Also, there are situations where GPS simply doesn’t work at all — underground or when you’re indoors, for example. Chronos works anywhere you can place a Wi-Fi router.
There are lots of other Wi-Fi-based location systems already. They’re often used in hotels, airports and shopping malls to track foot traffic. U.S. malls use shoppers’ cellphones to track them but those systems require multiple access points. You need several routers to cover a large area and triangulate someone’s location.
The unique thing about Chronos is that it only requires a single access point — just one router. So you could set this up in your home or your small business without a lot of expense or hassle. The researchers also say Chronos is 20 times more accurate than existing systems.
Why would someone want this in their home?
One reason is home automation. We’re seeing the rise of so-called “smart homes” that respond to who’s in them. So knowing who’s home, and where people are within a home, can be useful information.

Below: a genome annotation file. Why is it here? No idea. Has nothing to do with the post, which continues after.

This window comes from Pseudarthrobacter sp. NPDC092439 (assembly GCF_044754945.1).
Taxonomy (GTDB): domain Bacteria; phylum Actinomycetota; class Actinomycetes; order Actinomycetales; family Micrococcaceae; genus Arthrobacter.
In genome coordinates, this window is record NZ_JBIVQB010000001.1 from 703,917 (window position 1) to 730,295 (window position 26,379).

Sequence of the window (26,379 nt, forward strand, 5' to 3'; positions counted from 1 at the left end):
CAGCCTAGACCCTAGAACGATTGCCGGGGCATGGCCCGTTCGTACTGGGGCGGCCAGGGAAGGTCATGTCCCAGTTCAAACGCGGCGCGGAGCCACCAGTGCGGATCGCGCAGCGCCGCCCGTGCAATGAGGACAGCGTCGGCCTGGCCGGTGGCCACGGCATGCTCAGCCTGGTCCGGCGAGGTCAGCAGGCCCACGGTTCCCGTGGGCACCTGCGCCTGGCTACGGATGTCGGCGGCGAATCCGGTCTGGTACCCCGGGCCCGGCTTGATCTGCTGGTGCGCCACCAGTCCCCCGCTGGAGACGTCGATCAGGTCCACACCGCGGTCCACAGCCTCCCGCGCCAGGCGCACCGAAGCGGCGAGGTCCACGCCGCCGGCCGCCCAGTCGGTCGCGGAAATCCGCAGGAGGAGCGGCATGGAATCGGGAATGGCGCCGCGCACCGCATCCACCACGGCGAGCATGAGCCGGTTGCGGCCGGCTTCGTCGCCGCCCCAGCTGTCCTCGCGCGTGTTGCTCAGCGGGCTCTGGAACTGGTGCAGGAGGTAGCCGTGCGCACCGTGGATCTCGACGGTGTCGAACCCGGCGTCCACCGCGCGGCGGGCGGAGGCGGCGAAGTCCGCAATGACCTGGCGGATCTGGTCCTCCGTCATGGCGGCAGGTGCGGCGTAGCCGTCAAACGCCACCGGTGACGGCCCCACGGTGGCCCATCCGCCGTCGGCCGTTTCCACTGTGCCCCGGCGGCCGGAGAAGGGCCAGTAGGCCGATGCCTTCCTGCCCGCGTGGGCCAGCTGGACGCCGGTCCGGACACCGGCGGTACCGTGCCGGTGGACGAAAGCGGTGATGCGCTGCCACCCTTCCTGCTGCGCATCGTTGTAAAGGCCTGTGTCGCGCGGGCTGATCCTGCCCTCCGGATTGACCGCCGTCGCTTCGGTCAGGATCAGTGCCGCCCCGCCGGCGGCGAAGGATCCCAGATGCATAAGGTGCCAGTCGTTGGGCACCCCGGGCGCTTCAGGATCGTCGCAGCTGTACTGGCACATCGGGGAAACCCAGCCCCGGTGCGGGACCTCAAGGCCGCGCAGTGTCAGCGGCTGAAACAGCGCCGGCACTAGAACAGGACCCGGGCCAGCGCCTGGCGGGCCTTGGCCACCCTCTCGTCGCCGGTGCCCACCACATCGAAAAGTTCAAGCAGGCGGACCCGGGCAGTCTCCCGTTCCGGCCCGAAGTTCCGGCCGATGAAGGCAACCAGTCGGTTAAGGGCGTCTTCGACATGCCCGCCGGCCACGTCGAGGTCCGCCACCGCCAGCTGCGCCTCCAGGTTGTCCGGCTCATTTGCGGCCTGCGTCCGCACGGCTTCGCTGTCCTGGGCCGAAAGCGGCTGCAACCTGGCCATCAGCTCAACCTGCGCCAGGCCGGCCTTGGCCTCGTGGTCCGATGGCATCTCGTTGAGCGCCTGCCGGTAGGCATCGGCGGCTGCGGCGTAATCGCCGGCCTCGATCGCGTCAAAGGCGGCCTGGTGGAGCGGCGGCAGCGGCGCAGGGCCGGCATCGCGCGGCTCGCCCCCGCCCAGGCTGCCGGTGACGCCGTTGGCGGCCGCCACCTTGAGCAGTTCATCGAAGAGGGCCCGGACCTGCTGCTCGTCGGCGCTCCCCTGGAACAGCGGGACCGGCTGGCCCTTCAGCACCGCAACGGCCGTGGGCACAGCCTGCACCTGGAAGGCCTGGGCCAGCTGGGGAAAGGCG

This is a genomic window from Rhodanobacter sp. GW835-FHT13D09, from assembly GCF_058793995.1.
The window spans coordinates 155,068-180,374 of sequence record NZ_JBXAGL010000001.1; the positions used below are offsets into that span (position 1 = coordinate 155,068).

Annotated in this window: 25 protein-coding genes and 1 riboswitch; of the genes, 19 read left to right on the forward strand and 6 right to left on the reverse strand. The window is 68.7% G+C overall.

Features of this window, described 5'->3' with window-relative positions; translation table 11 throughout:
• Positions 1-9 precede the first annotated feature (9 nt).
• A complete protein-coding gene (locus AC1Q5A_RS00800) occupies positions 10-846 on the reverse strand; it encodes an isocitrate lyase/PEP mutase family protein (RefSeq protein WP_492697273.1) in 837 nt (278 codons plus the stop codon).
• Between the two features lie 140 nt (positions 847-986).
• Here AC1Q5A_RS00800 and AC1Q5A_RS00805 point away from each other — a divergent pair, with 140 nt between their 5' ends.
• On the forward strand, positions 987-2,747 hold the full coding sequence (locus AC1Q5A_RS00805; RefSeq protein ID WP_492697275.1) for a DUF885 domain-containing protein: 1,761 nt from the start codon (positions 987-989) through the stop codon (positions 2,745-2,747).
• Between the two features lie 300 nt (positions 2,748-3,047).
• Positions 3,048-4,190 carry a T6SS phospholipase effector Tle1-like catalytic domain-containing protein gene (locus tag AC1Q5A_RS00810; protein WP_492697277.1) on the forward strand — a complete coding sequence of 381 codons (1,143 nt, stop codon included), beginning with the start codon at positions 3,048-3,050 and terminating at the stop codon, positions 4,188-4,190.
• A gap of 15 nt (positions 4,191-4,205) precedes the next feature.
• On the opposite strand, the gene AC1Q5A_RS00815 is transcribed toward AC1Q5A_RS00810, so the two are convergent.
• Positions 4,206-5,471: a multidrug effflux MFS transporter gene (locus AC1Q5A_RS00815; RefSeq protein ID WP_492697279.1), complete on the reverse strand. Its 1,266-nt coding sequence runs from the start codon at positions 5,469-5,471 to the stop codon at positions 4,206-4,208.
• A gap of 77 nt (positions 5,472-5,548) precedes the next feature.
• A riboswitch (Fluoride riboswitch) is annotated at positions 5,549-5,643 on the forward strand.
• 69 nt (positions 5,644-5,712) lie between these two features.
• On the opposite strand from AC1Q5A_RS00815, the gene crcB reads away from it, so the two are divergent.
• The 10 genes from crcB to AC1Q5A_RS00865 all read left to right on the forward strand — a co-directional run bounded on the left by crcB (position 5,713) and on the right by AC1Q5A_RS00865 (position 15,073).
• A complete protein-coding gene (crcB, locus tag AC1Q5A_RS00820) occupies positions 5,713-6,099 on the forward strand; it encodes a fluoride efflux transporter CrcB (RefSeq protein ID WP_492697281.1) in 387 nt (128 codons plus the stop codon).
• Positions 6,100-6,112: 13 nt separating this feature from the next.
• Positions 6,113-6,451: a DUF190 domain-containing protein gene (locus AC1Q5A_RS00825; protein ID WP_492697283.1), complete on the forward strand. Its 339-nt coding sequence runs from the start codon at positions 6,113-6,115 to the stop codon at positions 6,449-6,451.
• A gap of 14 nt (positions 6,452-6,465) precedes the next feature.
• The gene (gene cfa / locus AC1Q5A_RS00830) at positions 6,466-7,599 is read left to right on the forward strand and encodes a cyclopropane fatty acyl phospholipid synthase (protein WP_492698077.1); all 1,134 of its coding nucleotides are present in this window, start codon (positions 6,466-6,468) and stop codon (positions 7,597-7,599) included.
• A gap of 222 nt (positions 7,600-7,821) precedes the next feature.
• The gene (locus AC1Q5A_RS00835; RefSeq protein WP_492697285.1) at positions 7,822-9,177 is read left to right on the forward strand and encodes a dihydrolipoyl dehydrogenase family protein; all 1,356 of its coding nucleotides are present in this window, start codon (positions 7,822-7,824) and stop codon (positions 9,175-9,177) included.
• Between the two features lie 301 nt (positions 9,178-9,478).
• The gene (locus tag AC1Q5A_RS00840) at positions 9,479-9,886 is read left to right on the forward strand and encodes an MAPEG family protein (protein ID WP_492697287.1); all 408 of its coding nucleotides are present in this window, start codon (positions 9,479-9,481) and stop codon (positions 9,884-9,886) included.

At March’s USENIX Symposium on Networked Systems Design and Implementation, Deepak Vasisht — one of the MIT researchers — presented his work on Chronos. And he explained one possible use.
“If I can use the single access point that I have at my home to find out that I’m sitting on my couch watching TV, then I can just reduce the heat and light in the rest of my apartment automatically,” he said.
While most GPS units can locate a user within a few metres, MIT says its Chronos system can pinpoint within tens of centimetres.
In a demonstration, the researchers showed that Chronos could correctly identify which room a person was in 94 per cent of the time.
You could also use this to locate a lost device within your home. If you’ve ever misplaced a phone or tablet, this could help.
And what’s impressive is that they can do this with with off-the-shelf, consumer-grade Wi-Fi gear — very similar to what many people already have in their homes.
How could this technology be used by businesses?
Chronos could by used to control who gets to access your Wi-Fi, which might be particularly useful for small businesses.